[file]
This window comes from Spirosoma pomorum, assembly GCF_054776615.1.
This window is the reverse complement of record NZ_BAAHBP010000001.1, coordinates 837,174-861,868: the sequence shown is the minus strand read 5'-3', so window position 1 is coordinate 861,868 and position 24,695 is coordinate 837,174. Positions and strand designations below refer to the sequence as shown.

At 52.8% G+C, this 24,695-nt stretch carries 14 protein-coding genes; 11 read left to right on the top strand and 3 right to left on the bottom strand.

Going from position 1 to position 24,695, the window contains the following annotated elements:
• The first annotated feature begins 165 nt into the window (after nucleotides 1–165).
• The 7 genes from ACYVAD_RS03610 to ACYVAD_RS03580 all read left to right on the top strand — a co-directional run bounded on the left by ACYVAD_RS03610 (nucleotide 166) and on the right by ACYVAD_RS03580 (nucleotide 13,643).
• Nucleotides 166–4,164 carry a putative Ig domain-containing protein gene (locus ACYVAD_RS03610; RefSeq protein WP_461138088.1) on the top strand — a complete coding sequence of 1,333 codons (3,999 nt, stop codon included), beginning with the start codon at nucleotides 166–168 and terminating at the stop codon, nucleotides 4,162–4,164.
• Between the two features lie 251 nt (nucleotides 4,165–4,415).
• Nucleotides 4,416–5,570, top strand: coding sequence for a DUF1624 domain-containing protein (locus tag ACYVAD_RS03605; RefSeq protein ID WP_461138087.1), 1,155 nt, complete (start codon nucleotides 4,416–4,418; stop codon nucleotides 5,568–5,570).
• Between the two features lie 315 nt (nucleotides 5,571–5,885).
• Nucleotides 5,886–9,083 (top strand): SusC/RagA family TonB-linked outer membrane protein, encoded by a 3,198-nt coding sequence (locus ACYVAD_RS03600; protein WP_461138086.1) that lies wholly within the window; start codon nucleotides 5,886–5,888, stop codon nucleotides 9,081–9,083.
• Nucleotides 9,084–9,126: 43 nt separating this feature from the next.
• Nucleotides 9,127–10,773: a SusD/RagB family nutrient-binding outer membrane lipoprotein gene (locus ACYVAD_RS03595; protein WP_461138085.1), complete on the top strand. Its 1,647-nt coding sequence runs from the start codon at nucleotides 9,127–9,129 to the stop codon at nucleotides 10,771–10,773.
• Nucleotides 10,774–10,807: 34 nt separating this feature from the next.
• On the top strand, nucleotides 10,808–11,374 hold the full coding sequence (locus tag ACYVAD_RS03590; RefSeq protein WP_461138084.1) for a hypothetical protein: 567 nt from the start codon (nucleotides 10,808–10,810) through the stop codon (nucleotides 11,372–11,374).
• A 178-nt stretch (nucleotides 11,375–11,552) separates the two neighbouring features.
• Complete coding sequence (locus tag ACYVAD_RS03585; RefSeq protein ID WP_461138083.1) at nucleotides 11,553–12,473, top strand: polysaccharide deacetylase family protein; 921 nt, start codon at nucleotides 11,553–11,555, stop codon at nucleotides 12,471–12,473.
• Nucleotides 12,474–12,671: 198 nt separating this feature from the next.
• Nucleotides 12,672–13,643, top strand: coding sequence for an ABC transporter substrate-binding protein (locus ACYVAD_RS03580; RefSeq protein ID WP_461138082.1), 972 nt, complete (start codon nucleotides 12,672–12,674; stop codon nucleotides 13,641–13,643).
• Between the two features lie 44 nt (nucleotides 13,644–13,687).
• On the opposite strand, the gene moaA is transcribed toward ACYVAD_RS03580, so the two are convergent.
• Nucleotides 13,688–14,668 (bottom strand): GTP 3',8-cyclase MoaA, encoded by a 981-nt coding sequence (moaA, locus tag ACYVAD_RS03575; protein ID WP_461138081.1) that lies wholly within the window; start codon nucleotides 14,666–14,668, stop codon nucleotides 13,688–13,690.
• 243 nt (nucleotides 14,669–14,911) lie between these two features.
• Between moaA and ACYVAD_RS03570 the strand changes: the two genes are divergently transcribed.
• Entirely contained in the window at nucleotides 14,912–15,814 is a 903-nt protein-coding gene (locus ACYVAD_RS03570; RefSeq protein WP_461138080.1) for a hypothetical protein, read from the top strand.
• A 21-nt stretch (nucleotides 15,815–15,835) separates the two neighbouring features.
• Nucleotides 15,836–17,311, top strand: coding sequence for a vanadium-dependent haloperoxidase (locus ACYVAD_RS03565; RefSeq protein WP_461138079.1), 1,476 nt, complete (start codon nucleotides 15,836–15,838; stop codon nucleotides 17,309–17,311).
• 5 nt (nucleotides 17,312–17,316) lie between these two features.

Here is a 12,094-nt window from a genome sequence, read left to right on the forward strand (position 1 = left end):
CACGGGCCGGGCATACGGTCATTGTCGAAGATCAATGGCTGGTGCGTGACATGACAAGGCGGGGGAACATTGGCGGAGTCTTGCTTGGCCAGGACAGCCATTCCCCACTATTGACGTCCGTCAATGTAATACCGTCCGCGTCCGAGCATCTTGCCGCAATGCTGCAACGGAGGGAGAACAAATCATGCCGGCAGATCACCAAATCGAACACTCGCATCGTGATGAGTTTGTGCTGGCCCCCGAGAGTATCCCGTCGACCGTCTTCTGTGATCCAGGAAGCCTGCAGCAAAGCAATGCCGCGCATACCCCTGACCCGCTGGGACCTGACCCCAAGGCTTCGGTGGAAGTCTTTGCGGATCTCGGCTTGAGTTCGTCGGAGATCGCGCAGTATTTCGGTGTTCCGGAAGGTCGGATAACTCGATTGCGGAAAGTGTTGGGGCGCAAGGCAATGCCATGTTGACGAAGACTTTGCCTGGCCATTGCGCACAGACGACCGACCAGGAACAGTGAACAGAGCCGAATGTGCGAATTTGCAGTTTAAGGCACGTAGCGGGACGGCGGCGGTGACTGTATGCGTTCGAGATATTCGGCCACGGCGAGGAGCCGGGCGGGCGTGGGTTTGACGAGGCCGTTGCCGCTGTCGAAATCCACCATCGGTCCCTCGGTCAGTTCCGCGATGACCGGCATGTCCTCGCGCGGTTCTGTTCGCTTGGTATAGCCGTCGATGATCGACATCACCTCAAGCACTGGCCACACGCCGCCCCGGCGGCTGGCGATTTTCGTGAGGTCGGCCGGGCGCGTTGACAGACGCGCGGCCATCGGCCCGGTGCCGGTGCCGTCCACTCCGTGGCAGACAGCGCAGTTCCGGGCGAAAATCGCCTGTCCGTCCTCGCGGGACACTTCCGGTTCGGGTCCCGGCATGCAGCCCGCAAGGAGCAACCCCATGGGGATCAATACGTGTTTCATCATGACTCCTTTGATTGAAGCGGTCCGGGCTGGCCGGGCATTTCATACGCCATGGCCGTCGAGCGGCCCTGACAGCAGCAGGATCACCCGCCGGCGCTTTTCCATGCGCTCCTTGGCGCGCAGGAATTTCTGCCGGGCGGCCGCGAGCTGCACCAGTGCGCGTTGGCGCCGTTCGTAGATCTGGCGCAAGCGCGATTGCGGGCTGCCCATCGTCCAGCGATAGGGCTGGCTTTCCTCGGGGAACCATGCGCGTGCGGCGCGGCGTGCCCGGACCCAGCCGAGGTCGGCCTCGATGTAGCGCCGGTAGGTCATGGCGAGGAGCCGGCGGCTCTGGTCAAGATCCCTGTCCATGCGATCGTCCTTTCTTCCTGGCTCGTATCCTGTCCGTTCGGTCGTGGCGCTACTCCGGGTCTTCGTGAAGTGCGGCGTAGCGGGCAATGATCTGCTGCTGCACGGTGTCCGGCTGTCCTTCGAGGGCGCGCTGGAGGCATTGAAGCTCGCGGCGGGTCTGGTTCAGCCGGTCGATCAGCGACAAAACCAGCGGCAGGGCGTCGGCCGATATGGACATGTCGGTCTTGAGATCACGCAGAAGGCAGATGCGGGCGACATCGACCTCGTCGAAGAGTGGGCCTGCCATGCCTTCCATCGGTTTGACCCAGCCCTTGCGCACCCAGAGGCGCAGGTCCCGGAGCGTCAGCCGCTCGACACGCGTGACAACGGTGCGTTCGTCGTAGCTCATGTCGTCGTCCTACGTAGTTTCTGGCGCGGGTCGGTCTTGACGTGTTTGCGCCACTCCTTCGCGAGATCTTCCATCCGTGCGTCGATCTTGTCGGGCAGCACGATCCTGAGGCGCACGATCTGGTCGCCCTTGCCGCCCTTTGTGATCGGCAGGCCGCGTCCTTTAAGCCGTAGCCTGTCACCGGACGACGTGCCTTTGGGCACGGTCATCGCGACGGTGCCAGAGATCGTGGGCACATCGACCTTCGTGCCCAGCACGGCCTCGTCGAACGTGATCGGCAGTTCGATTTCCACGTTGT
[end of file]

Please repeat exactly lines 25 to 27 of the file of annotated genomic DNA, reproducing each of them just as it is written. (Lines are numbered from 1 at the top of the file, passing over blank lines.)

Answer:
• Entirely contained in the window at nucleotides 14,912–15,814 is a 903-nt protein-coding gene (locus ACYVAD_RS03570; RefSeq protein WP_461138080.1) for a hypothetical protein, read from the top strand.
• A 21-nt stretch (nucleotides 15,815–15,835) separates the two neighbouring features.
• Nucleotides 15,836–17,311, top strand: coding sequence for a vanadium-dependent haloperoxidase (locus ACYVAD_RS03565; RefSeq protein WP_461138079.1), 1,476 nt, complete (start codon nucleotides 15,836–15,838; stop codon nucleotides 17,309–17,311).